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Aquaponics is a technique that combines aquaculture with hydroponics, i.e. growing aquatic species and soilless plants in a single system. Commercial aquaponics is still in development. The main challenge consists in balancing the conditions required for the growth of multiple species, leading to dynamic a system with high complexity. Mathematical models improve our understanding of the complex dynamics in aquaponics, and thus support the development of efficient systems. We developed a water and nutrient management strategy for the production of Nile tilapia (Oreochromis niloticus) and tomato (Solanum lycopersicum) in an existing INAPRO aquaponic demonstration system in Abtshagen, Germany. This management strategy aims for improved water and nutrient efficiency. For this purpose, we developed a system-level mathematical model and simulation. In our simulations, we found that the existing configuration and water management of the Abtshagen aquaponic system results in an excessive amount of water discharged from the RAS. Therefore, sending more nutrient-rich water from fish to plants can help reducing water and fertilizer consumption. However, this water transfer may lead to excess concentrations of some nutrients, which could stress fish, plants or both. For the Abtshagen system, our simulations predicted excess concentrations of total suspended solids (TSS) for the fish, and sodium (Na+) and ammonium nitrogen (NH4 +-N) for the plants. Furthermore, our simulations predicted excess calcium (Ca2+) and magnesium (Mg2+) for plants, due to the use of local fresh water with relatively high concentrations of those ions. Based on our simulations, we developed an improved management strategy that achieves a balance between resource efficiency and water quality conditions. This management strategy prevents excess levels of TSS for fish, and Na+ and NH4 +-N for plants. Under the improved management strategy, simulated water requirements (263 L/kg fish and 22 L/kg tomato) were similar to current commercial RAS and greenhouse horticulture. Simulated fertilizer requirements for plants of N, Ca and Mg (52, 46 and 9 mg/kg tomato, respectively) were one order of magnitude lower than in high efficient commercial closed greenhouse production.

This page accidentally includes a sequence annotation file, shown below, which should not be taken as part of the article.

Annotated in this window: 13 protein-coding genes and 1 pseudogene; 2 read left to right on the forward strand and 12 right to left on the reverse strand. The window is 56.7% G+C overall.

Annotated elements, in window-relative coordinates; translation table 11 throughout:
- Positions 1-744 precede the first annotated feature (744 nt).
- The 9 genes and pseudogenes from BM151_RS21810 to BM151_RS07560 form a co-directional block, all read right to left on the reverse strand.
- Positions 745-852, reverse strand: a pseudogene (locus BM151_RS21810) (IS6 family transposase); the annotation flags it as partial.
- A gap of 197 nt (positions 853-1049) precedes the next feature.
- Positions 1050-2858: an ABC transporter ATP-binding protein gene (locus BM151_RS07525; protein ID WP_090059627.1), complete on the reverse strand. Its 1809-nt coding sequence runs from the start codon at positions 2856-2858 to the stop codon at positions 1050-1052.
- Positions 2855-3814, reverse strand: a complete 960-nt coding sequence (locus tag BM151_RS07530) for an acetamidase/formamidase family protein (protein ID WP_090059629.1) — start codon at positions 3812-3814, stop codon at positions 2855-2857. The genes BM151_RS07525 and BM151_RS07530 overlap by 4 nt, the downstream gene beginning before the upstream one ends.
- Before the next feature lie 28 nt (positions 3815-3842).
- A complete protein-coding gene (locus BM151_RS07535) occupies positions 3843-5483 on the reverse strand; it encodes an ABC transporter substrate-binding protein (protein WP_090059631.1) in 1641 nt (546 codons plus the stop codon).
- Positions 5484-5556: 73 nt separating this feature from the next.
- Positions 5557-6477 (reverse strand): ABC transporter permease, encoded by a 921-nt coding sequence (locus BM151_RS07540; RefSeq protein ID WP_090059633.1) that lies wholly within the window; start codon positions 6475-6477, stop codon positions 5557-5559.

- Mathematical model
- Resource efficiency
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